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I'LL BE THERE SHOWS UP AS WINNER OF FAMILY FEST
by Heidi Clingen

The ninth annual International Family Film Festival was held April 25-May 3, 2003, in Valencia, California. More than 12,000 festival-goers from as far-afield as Florida and the New England states, found their way to the clear and sunny skies of the Santa Clarita Valley, nestled in the hills above the more congested San Fernando Valley.

This year's festival held strong to its mission statement of presenting exceptional independent studio and student-produced films and video productions from storytellers around the world. "Our focus is on the family and the relationships that make up society's most fundamental unit. The thrust of the festival is so right for our times, as seen by a 30 percent increase in attendance," said Chris Shoemaker, IFFF Executive Director/Cofounder. "There was a very positive atmosphere of support among the filmmakers and screenwriters," added Suzanne Shoemaker, Director of Business Development.

I'll Be There was personally presented by Morgan Creek's Brian Robinson, after which it received the best feature film award. The film, about a free-wheeling rock star who discovers the daughter he never knew he had, is scheduled for initial release in Great Britain—where it was shot and the lead actors are well-known. But I'll Be There was guaranteed wider distribution through Warner Bros. as a result of the award. The rugged Craig Ferguson, the cavalier boss on "The Drew Carey Show," wore multiple hats of director, screenwriter and star. Young singing phenomenon Charlotte Church plays his daughter in her film debut and lovely Jemma Redgrave plays his long-lost girlfriend.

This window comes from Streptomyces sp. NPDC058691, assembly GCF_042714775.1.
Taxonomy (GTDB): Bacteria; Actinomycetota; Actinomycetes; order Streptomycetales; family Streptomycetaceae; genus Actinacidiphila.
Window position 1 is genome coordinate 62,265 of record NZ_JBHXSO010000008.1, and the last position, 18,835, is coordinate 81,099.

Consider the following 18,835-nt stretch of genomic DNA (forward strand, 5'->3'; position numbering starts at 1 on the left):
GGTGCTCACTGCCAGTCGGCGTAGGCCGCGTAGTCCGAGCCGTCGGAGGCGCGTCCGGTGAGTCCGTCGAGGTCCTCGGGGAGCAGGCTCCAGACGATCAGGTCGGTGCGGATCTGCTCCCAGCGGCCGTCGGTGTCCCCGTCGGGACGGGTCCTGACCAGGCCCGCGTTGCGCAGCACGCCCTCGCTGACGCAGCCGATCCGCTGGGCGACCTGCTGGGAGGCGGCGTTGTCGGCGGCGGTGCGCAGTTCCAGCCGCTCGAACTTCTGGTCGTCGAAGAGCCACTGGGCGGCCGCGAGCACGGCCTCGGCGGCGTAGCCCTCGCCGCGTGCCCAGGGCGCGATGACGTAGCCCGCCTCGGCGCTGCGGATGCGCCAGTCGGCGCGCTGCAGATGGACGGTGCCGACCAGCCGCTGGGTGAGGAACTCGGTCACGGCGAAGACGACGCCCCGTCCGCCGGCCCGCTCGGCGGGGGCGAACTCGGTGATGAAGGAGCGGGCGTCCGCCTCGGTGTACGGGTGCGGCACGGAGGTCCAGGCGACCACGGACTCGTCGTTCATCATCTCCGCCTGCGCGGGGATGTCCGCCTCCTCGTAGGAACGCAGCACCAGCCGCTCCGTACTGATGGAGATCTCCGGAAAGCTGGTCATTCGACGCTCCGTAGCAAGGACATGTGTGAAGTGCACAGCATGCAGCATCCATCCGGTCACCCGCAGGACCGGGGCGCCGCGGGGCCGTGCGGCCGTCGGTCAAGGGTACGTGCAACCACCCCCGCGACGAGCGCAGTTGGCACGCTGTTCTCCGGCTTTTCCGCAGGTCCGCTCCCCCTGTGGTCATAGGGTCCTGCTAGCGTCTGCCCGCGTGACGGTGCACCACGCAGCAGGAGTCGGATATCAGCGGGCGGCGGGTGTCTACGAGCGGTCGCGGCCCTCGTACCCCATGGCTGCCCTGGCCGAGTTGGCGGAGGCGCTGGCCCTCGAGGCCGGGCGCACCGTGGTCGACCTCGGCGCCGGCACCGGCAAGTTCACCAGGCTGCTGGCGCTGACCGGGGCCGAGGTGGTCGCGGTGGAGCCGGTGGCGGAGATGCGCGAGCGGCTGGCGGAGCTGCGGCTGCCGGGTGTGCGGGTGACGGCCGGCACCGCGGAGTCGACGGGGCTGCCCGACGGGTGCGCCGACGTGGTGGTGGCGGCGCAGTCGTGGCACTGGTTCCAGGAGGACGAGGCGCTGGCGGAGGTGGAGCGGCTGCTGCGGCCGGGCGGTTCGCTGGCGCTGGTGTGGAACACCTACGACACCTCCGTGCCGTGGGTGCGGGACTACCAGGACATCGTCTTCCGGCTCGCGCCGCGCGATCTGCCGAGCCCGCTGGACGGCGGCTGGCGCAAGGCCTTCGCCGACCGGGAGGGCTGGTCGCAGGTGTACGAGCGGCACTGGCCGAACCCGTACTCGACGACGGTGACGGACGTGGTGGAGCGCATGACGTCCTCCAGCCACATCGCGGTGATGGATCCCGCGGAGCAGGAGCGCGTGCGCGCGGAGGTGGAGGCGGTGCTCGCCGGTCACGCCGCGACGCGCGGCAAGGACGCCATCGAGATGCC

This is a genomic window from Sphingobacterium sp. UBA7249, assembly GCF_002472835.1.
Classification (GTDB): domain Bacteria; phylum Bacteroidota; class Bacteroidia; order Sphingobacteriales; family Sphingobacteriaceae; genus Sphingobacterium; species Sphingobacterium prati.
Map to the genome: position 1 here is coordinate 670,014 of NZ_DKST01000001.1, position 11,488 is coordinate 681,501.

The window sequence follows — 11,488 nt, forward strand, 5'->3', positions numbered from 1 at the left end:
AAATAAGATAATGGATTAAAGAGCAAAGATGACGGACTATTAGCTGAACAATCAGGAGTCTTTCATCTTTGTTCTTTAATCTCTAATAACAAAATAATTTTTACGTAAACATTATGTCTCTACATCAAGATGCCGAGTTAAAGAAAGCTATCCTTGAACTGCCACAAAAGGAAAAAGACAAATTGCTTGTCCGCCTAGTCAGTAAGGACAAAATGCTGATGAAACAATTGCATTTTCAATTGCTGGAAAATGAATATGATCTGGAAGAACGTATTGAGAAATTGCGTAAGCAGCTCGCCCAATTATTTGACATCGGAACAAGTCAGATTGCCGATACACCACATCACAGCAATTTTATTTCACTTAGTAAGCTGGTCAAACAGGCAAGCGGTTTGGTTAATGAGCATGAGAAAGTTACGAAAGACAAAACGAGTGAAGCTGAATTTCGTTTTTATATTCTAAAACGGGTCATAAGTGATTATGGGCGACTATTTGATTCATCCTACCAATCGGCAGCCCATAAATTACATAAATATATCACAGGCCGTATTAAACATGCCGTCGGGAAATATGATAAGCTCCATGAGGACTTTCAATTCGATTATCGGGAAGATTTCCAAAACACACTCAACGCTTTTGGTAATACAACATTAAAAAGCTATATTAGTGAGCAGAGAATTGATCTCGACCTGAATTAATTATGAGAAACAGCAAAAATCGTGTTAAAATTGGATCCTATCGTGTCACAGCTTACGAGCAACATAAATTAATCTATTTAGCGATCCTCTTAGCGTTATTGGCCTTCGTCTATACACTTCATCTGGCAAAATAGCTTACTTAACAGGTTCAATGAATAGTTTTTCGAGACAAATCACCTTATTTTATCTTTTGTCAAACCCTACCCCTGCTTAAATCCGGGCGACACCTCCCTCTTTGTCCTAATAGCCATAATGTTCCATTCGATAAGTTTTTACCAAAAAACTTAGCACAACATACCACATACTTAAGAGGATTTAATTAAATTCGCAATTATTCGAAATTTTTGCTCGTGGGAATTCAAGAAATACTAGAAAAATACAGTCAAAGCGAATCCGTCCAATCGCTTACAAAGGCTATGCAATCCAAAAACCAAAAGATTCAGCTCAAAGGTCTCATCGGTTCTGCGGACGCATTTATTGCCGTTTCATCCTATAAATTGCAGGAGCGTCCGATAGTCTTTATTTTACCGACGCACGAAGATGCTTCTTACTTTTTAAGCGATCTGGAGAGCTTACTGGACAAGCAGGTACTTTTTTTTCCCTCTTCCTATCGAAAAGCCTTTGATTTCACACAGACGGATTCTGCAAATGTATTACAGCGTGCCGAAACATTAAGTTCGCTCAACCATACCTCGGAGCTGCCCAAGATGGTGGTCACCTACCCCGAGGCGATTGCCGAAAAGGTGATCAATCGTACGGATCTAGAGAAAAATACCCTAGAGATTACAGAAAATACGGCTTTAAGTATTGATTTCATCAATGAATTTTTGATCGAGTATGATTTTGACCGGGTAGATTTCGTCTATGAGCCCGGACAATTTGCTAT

Another popular feature film, culled from the 400 submissions, was Lourdes, by writer/director Peter Hoffman. The documentary, which explores the history of the most famous of Marian shrines and the claims of inexplicable cures at the sanctuary, seems well positioned for acquisition.

One of the raison d'être's of film festivals worldwide—the distribution pick-ups—included Earth Stories and Stellaluna, which were courted up by both Porchlight and Tapeworm Distribution companies. Screenwriters also received much-deserved attention, such as the interest expressed in the animation script winner, RAMA by Barbara Aber Jackson and The Secret of Nick, a comedy by Michael Flam. Jeanne McKinney's City of Gold is in development with Morgan Creek's Brian Robinson.

Lifetime Achievement in the art of animation was recognized in the work of Disney's Don Hahn, producer of such classics as Beauty and the Beast, The Lion King, and The Hunchback of Notre Dame. As recipient of the "Friz" Award, Hahn was honored as one of the most successful animation producers of all time, with his films garnering nearly $2 billion at the worldwide box office and 17 Academy Awards nominations for Disney Studios.

A taped tribute for Hahn of film clips and interviews included remarks by legendary animators Frank Thomas and Ollie Johnston, past recipients of the Friz Award. The "Friz" Award was named after the first recipient, Friz Freleng. Past winners of this award include Roy Disney, Charles Schulz, Joseph Barbera, Marc Davis and Chuck Jones.

Besides the awards ceremony, the festival also featured ten roundtables/seminars on the craft of screenwriting and producing, as well as financing, distribution and pitching of completed projects. Children, who make up an integral part of the family, attended custom-designed events and workshops at the festival. In addition to the opportunity to view 61 new family-friendly films on the big screen, more than 5,000 children were offered, free-of-charge, unique experiences ranging from creating their own claymation video to performing a 30-foot high stunt in a professional harness.


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